Friday, October 12, 2007


The cold-blooded reality of fundamentalism in America is demonstrated time and again in American history. Cold-bloodedness began very early. It was Catholic as well as Protestant in the New World. Now it’s also and insanely Moslem. But here’s an early take on how the hyper-religious imagine that their imaginary god works in the interests of Christianity. It’s from the book Lies My Teacher Told Me by James Loewen (p. 72).

During the next fifteen years, additional epidemics, most of which we know to have been smallpox, struck repeatedly. European Americans also contracted smallpox and the other maladies, to be sure, but they usually recovered, including, in a later century, the "heavily pockmarked George Washington." 
Native Americans usually died. The impact of the epidemics on the two cultures was profound. The English Separatists, already seeing their lives as part of a divinely inspired morality play, found it easy to infer that God was on their side. 
John Winthrop, governor of the Massachusetts Bay Colony, called the plague 
"miraculous." In 1634 he wrote to a friend in England: "But for the natives in these parts, God hath so pursued them, as for 300 miles space the greatest part of them are swept away by the smallpox which still continues among them. So as God hath thereby cleared our title to this place, those who remain in these parts, being in all not 50, have put themselves under our protection ...." God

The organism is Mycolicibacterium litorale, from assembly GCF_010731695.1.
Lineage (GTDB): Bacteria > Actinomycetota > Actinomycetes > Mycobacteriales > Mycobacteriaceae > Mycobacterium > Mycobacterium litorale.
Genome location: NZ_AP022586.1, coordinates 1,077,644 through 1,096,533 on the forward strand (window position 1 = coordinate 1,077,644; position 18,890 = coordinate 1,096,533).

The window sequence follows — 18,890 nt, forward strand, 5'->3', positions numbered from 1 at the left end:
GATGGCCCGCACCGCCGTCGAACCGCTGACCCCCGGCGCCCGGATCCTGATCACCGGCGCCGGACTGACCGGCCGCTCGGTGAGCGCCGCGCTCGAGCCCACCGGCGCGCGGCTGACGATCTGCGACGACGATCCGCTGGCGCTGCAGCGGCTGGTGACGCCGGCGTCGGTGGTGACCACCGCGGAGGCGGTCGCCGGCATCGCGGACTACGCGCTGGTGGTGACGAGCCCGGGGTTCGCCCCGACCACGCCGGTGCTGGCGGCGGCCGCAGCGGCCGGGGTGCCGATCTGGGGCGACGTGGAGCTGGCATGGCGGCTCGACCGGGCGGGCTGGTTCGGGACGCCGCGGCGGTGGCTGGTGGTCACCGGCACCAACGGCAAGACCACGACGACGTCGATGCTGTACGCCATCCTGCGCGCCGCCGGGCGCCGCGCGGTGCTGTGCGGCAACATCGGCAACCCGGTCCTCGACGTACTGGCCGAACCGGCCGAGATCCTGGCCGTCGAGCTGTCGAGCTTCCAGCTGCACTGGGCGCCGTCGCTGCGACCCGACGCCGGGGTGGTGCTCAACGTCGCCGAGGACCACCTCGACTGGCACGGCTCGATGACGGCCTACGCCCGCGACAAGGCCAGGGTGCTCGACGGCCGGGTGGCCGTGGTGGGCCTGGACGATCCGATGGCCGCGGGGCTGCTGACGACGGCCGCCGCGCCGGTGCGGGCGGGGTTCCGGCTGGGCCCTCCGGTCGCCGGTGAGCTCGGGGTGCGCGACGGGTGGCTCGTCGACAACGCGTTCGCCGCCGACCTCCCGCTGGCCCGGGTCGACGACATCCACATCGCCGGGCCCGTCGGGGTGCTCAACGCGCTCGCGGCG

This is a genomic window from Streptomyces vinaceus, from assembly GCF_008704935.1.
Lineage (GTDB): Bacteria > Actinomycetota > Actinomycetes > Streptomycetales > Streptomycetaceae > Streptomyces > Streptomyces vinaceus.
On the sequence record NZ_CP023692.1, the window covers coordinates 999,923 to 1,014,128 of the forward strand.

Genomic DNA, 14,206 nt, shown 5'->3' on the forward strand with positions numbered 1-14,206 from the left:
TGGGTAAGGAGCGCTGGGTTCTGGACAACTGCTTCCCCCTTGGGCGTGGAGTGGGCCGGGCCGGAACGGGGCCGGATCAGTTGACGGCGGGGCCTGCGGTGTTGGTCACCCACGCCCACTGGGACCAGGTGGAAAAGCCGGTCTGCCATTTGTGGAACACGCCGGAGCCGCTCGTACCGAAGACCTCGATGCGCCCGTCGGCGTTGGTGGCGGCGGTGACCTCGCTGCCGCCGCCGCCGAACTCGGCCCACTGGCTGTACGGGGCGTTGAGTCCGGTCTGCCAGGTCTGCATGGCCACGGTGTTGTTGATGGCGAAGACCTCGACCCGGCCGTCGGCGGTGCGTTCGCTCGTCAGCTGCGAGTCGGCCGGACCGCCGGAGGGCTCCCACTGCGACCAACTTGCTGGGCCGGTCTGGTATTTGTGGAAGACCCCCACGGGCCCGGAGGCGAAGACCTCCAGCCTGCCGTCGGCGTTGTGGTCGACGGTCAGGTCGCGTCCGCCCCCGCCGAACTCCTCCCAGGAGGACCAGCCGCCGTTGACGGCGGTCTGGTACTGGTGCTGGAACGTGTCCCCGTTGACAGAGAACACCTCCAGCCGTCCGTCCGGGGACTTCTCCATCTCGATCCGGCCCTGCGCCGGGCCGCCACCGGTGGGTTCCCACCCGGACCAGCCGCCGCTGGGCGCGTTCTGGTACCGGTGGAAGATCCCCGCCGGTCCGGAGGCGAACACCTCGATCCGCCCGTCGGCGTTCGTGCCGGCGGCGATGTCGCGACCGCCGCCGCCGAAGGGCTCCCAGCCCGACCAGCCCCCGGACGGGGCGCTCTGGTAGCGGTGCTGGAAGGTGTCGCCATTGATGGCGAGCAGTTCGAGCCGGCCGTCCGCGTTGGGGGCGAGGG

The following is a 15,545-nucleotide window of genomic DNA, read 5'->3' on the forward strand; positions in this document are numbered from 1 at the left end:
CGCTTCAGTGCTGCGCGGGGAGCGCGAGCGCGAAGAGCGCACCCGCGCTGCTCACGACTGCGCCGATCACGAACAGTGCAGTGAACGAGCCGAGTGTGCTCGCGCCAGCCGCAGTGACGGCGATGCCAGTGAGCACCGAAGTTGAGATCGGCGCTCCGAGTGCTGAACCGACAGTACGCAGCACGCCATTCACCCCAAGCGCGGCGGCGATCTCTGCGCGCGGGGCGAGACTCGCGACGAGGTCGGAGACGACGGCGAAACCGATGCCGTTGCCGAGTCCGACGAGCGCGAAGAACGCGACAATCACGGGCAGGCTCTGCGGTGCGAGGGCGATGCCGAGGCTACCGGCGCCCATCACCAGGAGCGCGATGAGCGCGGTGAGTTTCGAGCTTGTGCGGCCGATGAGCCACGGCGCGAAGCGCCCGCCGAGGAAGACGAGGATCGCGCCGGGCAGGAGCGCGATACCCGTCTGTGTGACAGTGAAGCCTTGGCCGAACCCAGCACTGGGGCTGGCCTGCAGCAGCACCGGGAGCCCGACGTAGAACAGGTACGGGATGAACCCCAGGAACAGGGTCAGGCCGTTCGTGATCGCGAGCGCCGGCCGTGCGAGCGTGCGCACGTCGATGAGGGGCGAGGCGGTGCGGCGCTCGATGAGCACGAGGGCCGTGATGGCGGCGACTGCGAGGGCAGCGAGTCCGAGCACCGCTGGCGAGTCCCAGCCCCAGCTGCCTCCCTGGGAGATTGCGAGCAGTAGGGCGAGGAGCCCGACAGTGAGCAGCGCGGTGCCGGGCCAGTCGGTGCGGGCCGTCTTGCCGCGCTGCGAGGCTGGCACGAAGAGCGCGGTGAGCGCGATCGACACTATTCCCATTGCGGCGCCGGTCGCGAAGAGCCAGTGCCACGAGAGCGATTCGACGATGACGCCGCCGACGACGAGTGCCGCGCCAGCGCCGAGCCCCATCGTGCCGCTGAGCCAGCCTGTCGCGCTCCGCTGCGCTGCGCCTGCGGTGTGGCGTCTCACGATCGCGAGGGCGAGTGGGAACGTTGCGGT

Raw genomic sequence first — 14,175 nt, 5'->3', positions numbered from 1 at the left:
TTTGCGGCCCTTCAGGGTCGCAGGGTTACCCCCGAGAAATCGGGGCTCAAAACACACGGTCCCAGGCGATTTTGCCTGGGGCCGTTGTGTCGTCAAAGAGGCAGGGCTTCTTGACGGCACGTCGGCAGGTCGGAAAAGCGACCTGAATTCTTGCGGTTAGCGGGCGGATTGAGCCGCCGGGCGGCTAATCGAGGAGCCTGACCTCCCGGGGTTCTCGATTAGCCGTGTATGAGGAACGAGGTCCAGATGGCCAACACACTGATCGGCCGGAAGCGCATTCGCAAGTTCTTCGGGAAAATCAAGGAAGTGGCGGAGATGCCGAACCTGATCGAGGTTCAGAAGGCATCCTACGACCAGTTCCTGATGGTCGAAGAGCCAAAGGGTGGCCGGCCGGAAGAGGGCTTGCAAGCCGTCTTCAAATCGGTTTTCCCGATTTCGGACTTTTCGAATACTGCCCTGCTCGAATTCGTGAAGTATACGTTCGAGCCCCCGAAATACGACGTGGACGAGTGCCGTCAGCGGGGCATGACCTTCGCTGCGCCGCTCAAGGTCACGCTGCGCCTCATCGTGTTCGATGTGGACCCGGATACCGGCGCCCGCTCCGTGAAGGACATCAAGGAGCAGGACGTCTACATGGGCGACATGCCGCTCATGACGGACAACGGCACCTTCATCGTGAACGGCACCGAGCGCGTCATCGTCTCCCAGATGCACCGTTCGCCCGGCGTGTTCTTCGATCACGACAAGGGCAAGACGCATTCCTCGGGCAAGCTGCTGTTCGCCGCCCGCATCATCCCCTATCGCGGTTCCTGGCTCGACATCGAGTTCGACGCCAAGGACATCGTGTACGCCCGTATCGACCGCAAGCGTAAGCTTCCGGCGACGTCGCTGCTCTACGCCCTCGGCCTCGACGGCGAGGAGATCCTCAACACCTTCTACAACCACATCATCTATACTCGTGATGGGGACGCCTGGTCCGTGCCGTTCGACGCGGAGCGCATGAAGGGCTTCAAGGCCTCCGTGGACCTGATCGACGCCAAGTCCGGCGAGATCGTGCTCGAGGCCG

the Original Real Estate Agent!

Many Indians likewise inferred that their god had abandoned them. Robert Cushman reported that "those that are left, have their courage much abated, and their countenance is dejected, and they seem as a people affrighted." After a smallpox epidemic the Cherokee "despaired so much that they lost confidence in their gods and the priests destroyed the sacred objects of the tribe." After all, neither Indians nor Pilgrims had access to the germ theory of disease.
Indian healers could supply no cure; their medicines and herbs offered no relief. Their religion provided no explanation. That of the whites did. Like the Europeans three centuries before them, many Indians surrendered to alcohol, converted to Christianity, or simply killed themselves!

Less malevolently, but in exactly the same manner, golfer Gus Johnson’s claims his imagined god aids his golfing exploits.


The photo is from a recent trip I took to Whidbey Island to visit old pal from Spokane, Doug. Looking from near Clinton toward Everett.

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